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5 Surprising New Things You'll See at Popular Grocery Stores Soon

Robots, fast-food chain kiosks, and more changes to self-serve food stations you'll see at your local store.

Expect to see some long-term changes at your local grocery store as a result of the coronavirus pandemic, especially in the prepared food buffet section.

Self-serve food bars have become a somewhat ubiquitous feature at most large-scale and higher-end supermarkets. According to a CNBC Report, offering up pre-made coleslaw or a full rotisserie chicken became a regular grocery store staple in the early 1990s. Prepared foods especially surged in popularity during the 2008-2009 recession when Americans were looking for ways to skip cooking but maintain a strict budget, according to Jonna Parker, a leader for fresh food insights at market research firm IRI.

But, given the current health concerns of public, self-serve buffets and the potential risk they pose in spreading COVID-19 and other germs, industry experts are noting that they will likely be gone for a long time—if not forever.

That said, here are a few new and creative ways national grocery store chains are offering up prepared foods to their customers in a safe manner.

Robot kiosks

Yes, grocery stores are going to start employing robots! Or, automated food preparation kiosks. A California-based robotics company, Chowbotics, for example, just signed deals with three different grocery stores and has pilots underway with others, according to CNBC. Their robot, dubbed Sally the Robot, holds up to 22 ingredients and can make a range of freshly prepared meals—from a Greek yogurt muesli bowl to a pineapple blueberry upside-down cake—depending on what a customer types into its kiosk. So, instead of serving yourself at a grocery store salad bar, you can have a robot dish out a leafy meal for you. (Related: 25 Most Overpriced Foods to Avoid Buying.)

Franchise chains inside the grocery store

salad bar

Some grocers are just outsourcing food prep to fast-food chains by giving them a kiosk inside the grocery store. Take, for example, restaurant franchise Saladworks: It had already opened four locations in ShopRite stores before the pandemic, with plans to open in another 20 locations. The kiosks live inside the grocery store but operate like any normal Saladworks location, where you can go up and order a salad, then have it prepared for you on the spot. Saladworks CEO Kelly Roddy said that his company is in with a number of other grocery chains and recently signed a deal with a large grocer, but isn't yet permitted to share its name. (Related: The Worst Grocery Shopping Mistake You've Been Making for Months.)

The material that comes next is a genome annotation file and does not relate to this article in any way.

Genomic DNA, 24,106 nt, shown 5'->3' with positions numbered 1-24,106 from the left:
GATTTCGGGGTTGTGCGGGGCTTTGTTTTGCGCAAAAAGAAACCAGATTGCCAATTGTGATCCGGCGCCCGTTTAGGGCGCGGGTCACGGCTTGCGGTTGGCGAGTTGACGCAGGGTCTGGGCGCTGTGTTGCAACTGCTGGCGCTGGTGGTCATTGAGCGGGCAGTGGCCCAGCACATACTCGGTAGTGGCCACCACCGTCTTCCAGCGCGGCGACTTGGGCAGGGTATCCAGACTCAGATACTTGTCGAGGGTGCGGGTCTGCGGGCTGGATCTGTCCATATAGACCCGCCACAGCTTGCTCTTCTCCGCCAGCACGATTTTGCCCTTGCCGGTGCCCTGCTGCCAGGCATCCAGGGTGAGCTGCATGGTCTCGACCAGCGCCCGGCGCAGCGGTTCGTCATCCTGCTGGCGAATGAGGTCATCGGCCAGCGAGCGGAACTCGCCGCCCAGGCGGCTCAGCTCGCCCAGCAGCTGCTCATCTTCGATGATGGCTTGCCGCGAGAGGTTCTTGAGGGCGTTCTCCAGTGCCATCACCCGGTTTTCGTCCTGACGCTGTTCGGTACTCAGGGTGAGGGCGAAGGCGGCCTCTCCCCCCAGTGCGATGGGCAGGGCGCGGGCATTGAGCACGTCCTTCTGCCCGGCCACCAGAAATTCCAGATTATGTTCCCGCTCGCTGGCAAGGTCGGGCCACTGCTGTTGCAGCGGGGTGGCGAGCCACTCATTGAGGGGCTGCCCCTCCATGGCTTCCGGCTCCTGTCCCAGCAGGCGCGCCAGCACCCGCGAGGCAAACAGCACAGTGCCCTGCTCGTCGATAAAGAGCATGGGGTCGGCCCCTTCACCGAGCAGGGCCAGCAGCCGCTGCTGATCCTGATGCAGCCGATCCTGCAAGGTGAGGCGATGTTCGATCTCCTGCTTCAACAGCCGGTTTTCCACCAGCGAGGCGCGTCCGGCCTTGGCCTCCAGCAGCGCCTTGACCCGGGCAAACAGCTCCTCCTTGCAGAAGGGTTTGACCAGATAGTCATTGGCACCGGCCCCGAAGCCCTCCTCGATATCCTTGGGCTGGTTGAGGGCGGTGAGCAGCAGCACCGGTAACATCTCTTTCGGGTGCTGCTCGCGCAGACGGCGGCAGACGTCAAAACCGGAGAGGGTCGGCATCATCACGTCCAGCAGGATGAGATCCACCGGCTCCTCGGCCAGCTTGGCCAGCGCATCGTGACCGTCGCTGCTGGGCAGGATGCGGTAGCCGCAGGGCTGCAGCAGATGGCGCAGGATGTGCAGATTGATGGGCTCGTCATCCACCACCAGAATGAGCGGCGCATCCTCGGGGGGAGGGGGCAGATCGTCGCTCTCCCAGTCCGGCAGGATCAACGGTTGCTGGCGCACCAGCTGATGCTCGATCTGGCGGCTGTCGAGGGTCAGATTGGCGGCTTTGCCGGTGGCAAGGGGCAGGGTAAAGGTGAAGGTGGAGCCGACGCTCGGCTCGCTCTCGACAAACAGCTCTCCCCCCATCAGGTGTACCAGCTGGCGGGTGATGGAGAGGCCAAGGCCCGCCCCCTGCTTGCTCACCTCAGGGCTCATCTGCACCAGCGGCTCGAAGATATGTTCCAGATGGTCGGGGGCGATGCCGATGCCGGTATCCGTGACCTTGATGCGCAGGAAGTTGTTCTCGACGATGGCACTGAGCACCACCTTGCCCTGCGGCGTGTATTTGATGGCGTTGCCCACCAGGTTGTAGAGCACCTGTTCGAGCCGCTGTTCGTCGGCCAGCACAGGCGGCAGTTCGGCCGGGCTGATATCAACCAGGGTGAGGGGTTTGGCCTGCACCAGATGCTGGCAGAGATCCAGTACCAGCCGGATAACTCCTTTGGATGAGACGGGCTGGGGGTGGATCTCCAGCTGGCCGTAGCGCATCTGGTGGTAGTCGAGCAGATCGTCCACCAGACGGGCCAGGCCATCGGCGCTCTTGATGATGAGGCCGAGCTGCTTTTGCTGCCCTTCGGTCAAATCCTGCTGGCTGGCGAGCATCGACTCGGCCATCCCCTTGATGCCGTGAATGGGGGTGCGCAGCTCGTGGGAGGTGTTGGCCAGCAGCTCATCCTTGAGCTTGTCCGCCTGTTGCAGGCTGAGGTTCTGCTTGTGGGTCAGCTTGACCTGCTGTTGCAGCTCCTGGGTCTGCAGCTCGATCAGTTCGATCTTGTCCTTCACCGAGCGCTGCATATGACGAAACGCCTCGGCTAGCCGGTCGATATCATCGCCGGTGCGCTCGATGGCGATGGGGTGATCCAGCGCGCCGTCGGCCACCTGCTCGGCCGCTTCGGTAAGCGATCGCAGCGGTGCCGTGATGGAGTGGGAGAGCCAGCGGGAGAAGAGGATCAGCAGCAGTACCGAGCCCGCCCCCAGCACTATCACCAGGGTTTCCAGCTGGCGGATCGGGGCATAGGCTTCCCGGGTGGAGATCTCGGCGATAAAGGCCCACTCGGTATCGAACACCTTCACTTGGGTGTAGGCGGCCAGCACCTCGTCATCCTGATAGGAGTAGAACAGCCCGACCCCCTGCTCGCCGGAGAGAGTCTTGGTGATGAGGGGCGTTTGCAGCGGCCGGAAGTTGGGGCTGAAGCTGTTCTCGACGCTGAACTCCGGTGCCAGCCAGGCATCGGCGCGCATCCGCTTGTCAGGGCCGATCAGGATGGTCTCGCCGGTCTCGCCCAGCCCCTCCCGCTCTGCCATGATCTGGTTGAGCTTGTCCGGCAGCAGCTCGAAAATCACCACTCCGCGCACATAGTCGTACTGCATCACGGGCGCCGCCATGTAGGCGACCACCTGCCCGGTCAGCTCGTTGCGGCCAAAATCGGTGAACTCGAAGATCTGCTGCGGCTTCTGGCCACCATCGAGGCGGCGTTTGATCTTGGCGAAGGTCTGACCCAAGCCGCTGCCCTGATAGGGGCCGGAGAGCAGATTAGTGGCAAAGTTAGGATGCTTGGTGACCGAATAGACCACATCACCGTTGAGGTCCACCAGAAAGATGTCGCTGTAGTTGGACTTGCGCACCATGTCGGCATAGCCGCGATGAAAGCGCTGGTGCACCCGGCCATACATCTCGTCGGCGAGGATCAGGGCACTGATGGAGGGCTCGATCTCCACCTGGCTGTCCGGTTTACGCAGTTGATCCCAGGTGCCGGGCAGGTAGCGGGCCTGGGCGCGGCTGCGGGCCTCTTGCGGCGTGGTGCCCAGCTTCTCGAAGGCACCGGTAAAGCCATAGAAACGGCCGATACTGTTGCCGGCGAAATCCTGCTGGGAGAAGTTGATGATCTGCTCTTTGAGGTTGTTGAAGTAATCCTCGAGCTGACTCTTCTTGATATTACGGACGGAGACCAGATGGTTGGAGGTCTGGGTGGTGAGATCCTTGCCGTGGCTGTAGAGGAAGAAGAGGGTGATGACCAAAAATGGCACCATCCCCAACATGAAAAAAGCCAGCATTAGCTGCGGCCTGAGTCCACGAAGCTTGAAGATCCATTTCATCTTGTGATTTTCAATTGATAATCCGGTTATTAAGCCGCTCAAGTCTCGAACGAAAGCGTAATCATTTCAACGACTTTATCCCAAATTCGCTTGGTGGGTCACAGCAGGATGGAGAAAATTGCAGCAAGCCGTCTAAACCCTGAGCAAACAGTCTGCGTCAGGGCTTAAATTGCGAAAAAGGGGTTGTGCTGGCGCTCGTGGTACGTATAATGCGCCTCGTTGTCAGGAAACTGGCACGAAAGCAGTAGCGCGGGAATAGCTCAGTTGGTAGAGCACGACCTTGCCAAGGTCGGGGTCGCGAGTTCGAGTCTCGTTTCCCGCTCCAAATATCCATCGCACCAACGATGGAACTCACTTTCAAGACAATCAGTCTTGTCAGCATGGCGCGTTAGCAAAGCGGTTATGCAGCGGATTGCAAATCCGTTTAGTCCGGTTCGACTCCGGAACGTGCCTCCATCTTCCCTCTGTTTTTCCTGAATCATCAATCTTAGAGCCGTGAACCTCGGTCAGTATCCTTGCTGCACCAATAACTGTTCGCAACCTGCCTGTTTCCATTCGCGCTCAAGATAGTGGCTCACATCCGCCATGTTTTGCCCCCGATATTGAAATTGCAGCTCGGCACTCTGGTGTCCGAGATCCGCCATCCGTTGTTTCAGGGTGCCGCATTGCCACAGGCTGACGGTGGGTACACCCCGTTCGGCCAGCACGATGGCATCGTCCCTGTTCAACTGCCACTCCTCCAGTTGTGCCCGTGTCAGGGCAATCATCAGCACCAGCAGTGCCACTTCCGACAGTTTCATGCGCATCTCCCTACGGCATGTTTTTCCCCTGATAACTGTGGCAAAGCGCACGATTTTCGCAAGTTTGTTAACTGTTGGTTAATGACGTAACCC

Buffet servers

man scooping food by using utensil tong at buffet food restaurant catering self service table

At the largely Southern grocery store chain Publix, the salad and hot food buffets are reopened, but they are not available for self-serve. Instead, they're managed by a staff who singularly serves salad and prepared food to customers eager for a quick meal. Maria Brous, the company's director of communications, tells CNBC that an employee now stands nearby in a mask and gloves and provides service.

Self-serve stations going behind the counter

East coast grocery store chain Wegman's is known for their homemade pizza and wing bar (among a wide variety of hot food options), which are stations that have not reopened during the pandemic. However, the self-serve hummus and olive services have moved behind the cheese counter, where they are now managed by the cheese department's employees. (Related: 6 Healthy Dip Recipes to Make at Home.)

Packaged restaurant meals

chinese takeout

Some San Antonio-based H-E-B grocery stores are so eager to offer prepared food options for their customers, they've begun selling full meals from local restaurants in convenient packaging for shoppers who simply just don't want to cook. This is also a smart way to help support local restaurants that have been hit hardest by the coronavirus pandemic.

For more, check out the 4 grocery store chains that are rolling back coronavirus precautions too soon.